Given Tim’s authoritarian temperament, one would not expect him to be drawn to the arts. But he announces that he is hiring an artist in residence for the company, much to the shock and surprise of his employees. The artist’s name is Abbie, and she is everything Tim is not: free-spirited, creative, artistic, go-with-the-flow, impulsive, and laid-back. She is also drop-dead gorgeous.

Abbie observes the employees and Tim, and makes art that reflects these interactions. Her art becomes a commentary on the abuse Tim’s employees suffer under Tim’s management. His employees expect a backlash from Tim, but instead, Tim seeks to take the art to heart, changing his management style while Abbie is around. Tim also starts to court Abbie, who, surprisingly, accepts his advances. They end up getting married and having one child, a son named Danny, who is on the spectrum.

Tragedy strikes Tim when Abbie disappears from their sprawling mansion on the sea, her body never recovered from the ocean.  Some people speculate that Abbie’s past as a wild child caught up with her; others wonder if the pressure of raising a child on the spectrum drove her to depression and ultimately suicide. Many assume that Tim killed her given his controlling nature, but he is acquitted of all charges and set free to continue to rule his empire at work.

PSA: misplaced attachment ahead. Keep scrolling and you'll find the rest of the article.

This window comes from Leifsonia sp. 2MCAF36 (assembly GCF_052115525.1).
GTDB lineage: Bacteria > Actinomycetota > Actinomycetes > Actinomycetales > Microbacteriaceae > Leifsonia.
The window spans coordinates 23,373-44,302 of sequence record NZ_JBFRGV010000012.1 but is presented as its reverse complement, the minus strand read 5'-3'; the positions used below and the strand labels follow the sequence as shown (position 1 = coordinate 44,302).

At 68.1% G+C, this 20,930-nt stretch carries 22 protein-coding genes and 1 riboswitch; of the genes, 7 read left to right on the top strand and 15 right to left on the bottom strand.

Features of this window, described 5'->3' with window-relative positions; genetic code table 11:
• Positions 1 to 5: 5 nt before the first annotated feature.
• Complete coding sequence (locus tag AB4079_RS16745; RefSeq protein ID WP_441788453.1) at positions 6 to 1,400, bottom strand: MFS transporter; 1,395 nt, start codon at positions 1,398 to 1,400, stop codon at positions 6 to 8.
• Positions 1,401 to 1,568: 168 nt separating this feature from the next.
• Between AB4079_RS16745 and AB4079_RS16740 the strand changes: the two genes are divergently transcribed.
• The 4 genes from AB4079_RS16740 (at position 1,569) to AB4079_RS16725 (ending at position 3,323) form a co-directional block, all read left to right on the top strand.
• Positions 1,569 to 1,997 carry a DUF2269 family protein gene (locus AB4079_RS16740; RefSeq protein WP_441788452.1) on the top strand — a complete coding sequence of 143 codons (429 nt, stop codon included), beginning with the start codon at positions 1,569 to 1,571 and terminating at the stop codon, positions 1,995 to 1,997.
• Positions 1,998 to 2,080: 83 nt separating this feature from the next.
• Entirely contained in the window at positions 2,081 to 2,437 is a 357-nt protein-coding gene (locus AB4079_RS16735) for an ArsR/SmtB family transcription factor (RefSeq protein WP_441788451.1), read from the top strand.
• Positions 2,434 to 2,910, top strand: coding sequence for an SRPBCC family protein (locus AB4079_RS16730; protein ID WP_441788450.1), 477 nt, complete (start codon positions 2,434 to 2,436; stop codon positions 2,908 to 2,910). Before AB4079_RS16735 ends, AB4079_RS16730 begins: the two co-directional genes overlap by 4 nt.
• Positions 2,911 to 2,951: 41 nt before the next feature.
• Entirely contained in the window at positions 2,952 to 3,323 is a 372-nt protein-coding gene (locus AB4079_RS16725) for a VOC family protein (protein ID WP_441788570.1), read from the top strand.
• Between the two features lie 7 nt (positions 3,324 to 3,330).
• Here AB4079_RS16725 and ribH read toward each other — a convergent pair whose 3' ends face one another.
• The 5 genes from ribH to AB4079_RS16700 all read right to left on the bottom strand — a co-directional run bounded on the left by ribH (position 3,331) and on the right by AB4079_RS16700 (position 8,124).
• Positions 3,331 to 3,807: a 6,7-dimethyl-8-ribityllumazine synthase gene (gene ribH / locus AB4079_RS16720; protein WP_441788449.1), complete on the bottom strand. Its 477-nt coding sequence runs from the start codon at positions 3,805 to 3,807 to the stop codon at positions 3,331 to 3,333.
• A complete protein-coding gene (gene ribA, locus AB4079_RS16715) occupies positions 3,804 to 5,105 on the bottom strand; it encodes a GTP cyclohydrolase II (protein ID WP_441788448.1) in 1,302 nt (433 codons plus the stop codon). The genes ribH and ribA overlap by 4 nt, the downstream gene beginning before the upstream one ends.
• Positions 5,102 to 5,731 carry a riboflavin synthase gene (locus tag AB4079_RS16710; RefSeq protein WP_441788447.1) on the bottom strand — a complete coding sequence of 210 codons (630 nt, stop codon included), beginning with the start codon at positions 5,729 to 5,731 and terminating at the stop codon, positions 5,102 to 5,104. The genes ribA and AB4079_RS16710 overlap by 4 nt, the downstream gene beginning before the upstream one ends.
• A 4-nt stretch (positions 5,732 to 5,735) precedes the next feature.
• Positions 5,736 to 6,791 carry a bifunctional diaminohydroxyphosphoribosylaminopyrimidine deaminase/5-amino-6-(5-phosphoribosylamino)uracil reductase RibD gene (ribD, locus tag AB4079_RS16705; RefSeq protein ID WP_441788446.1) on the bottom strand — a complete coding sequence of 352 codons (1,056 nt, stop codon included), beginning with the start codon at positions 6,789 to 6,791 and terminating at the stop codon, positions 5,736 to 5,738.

Imagine his employees’ shock when Tim reveals he has remade Abbie in the form of a “cobot,” or companion AI. Abbie’s memories and past have been downloaded from a cloud of social media about her. The new Abbie realizes, however, that parts of her past are missing, including what happened the day the “real” Abbie went missing. AI Abbie also discovers that the “real” Abbie and Tim disagreed on their son, Danny’s treatment. Tim wanted not only the “perfect wife,” but also the “perfect son.” He wanted the latter so much that he was willing to place his son in an experimental school, one that is known for corporeal punishment.

Tim’s drive for money, fortune, success, and perfection makes him seem less human than Abbie the AI. This makes the reader ponder if AIs might have the potential to be more thoughtful, more caring, and more human than their makers. As Abbie the AI astutely observes,

“Perhaps the real test of someone’s humanity, you think, is how tenderly they treat those like Danny. Whether they blindly try to fix them and make them more like everyone else, or whether they accept their differentness and adapt the world to it.”

I greatly enjoyed the deep, philosophical questions this novel raises about humanity and AI, as well as about how people on the spectrum should be treated in this world. Delaney is especially sensitive to and well versed on issues relating to autism: his adult son is on the spectrum (and serves, I am guessing, as a mirror for the character of Danny in his book) and Delaney has devoted his life to caring for him. This book has a lot of heart for a thriller; it will make you reflect on what it truly means to be a sentient human being.

Thank you to the author, JP Delaney, Random House, and NetGalley for an advanced reader copy of the thrilling The Perfect Wife.

Review: The Last House Guest


**5 Stars**

“And still there were people like Evelyn, my grandmother’s neighbor, hiring me for odd jobs, trying to make sure I got by. All it did was bring me closer to more of the things I didn’t have.